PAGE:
I recently went to Pappy and Harriet’s Pioneertown Palace to cover my first show since the change of ownership to Lisa Elin and J.B. Moresco.
There’s been a lot of buzz about the sale, so I was curious to see if there were any noticeable changes. I always arrive early for a Saturday show, since Pappy and Harriet’s is normally packed on the weekends, and I was lucky enough to catch a seat at the bar. I was greeted by Stacy the bartender, who has been there for 30 years. She brought me my usual—an extra-large Diet Pepsi, with some chips and guacamole. I also ordered the grilled salmon with a double order of broccoli. (I’m still trying to lose that shelter-in-place weight.) My taste buds were happy; all is great regarding the food and service at Pappy’s.
To the left of me at the bar was a couple from Idaho who’d decided to visit Pioneertown and needed directions to a grocery store. Next to them was Robert Warner, a custom leather-clothing designer who has a boutique in Joshua Tree; he’s made clothing for Wynonna Judd (who performed at Pappy’s two nights before) and Lenny Kravitz, just to name a few. To the right of me was a restaurant publicist from Los Angeles who was catching the show.
I went around back to get my wristband for the outdoor show. I was greeted by Christi McGrorty, a long time door person at Pappy’s; she and her niece were working the door, both wearing “Cocaine Country Dancing” T-shirts, a plug for merch advertising one of Paul Cauthen’s best-known songs.
Before one can go to the show, one must adhere to the reasonable COVID guidelines. Pappy’s has a “COVID Safety Pledge,” requiring full vaccination or a negative PCR test within 72 hours of a show; you are required to wear a mask if not fully vaccinated. Some performers have stricter guidelines, putting on vaccinated-only shows.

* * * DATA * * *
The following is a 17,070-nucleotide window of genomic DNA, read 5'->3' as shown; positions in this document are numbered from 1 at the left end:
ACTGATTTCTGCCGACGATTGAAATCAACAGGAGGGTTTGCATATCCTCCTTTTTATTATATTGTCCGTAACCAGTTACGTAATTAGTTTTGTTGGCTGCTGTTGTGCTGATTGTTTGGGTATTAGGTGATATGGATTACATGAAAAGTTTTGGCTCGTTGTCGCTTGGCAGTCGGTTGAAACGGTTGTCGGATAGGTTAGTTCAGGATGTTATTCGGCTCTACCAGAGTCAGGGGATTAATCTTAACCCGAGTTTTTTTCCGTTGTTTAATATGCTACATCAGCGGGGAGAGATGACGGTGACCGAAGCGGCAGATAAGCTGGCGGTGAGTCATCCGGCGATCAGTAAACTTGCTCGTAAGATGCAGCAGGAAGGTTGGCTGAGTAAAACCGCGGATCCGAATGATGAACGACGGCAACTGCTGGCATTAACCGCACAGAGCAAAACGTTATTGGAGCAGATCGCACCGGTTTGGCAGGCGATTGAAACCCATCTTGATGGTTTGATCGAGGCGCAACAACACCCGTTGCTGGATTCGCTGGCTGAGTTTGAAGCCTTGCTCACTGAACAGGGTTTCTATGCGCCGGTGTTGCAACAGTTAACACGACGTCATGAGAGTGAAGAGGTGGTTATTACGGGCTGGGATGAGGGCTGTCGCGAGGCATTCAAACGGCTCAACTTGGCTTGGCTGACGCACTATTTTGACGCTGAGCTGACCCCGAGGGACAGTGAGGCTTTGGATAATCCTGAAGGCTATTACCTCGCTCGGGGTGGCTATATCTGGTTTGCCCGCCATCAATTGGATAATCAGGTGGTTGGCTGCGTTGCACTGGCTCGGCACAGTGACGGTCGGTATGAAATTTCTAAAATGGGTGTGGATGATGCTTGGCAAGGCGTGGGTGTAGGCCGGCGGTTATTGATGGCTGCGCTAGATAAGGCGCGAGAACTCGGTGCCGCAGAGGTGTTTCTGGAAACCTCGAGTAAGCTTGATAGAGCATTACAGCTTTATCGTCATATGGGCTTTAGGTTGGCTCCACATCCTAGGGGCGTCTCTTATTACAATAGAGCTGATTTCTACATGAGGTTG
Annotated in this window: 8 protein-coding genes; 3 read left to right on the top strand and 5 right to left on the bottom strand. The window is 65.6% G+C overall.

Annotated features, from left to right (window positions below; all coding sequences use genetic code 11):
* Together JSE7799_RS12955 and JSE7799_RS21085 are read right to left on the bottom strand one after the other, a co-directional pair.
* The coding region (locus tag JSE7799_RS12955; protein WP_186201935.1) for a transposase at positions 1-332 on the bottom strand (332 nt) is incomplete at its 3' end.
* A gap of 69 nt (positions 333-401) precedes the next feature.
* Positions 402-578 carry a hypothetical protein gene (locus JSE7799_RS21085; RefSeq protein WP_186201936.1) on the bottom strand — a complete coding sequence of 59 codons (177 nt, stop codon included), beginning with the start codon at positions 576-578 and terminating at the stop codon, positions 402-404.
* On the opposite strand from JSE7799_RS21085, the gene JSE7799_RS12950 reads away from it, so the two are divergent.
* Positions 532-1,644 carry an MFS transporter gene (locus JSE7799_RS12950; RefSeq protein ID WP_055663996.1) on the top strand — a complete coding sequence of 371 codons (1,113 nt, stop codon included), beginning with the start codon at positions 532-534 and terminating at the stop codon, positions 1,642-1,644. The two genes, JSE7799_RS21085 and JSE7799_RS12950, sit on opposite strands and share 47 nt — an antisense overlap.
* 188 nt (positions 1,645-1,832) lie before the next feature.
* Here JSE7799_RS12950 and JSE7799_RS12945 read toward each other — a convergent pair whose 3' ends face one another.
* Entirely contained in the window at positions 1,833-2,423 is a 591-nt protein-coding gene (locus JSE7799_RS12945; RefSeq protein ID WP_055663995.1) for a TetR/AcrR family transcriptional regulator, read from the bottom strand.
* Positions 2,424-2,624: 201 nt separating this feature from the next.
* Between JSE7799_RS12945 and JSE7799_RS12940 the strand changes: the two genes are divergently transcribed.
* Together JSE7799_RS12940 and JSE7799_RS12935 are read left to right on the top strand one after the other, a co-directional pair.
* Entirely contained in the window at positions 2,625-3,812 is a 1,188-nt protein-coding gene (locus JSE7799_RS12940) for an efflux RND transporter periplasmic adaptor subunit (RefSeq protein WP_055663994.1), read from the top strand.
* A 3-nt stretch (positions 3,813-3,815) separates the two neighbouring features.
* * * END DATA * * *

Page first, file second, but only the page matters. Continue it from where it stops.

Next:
I walked around the outside stage grounds; there is a new elevated platform for the sound board, and a security barrier between the crowd and the stage, which will come in handy during punk-rock shows.
Kirby Brown opened for Paul Cauthen’s for the second sold-out night in a row at Pappy and Harriet’s. He walked onstage wearing a lavender wig and jokingly introduced himself: “You thought you would get Kirby Brown for two nights, but tonight you get Little Lavender.” He ditched the wig after a few laughs and demanded: “On the count of three, yell your name. … Great to be here for the second night. I will not be signing autographs. Paul is a good friend of mine, and I agreed not to sign autographs.”
Brown opened with the delightful song “Spiders,” which he claimed is not about spiders, even though he sings: “Spiders make homes in old guitars.” He then followed up with entertaining song “Little Red Hen,” which he claims is not about little red hens; it’s really about a freckled-face girl trying to play nice in a challenging world. My favorite song was “Joni,” a love song about pursing a woman who is “making a fool out me.”
Before ending his set, he reminded everyone to buy some merch and to purchase his new record, Break Into Blossom, officially out Sept. 17. Brown also mentioned a litmus test for singer-songwriters: “If you get fan mail from prison, you are a successful performer.” I highly recommend Kirby Brown’s shows; he mixes love and humor into every song.
Paul Cauthen took the stage, stating: “Tonight’s going to be one of those nights. What do you thing of my boy Kirby Brown?” He then opened with “Freak,” about getting caught with the “devil’s lettuce” and being sent to jail. Perhaps it’s a semi-biographical song about Cauthen’s prior outlaw days before becoming a singer?
Cauthen pivoted to passion with the song “Saddle,” about riding his horse and coming across a dark-haired woman next to a cabin. “Holy Ghost Fire” is plea for lovin’: “Got the Holy Ghost fire, and I’m burning down these streets. … I’ve got a whole lotta Prada for my Holy Ghost mama, and she’s making sweet eyes at me. Don’t let me down, sweet mama.”
The audience was glued to Cauthen’s richly hued baritone voice; he’s part Johnny Cash and part bearded Elvis. He worked the audience with humor, backed by a great band that seemed to enjoy every moment under the desert stars. With a tour schedule that is packed with dates crisscrossing the country, he put out an amazing amount of stage energy.
Halfway through the set, he checked in with the audience: “Everybody doing all right tonight?” He then segued smoothly into the next new song, “Caught Me at a Good Time.” After working through a few more songs, Cauthen teased the audience about playing the fan favorite—before finally relenting and closing with “Cocaine Country Dancing,” a tune fueled by that infamous plant.
When the song concluded, he said: “Thanks so much. Be kind to one another. Peace out!”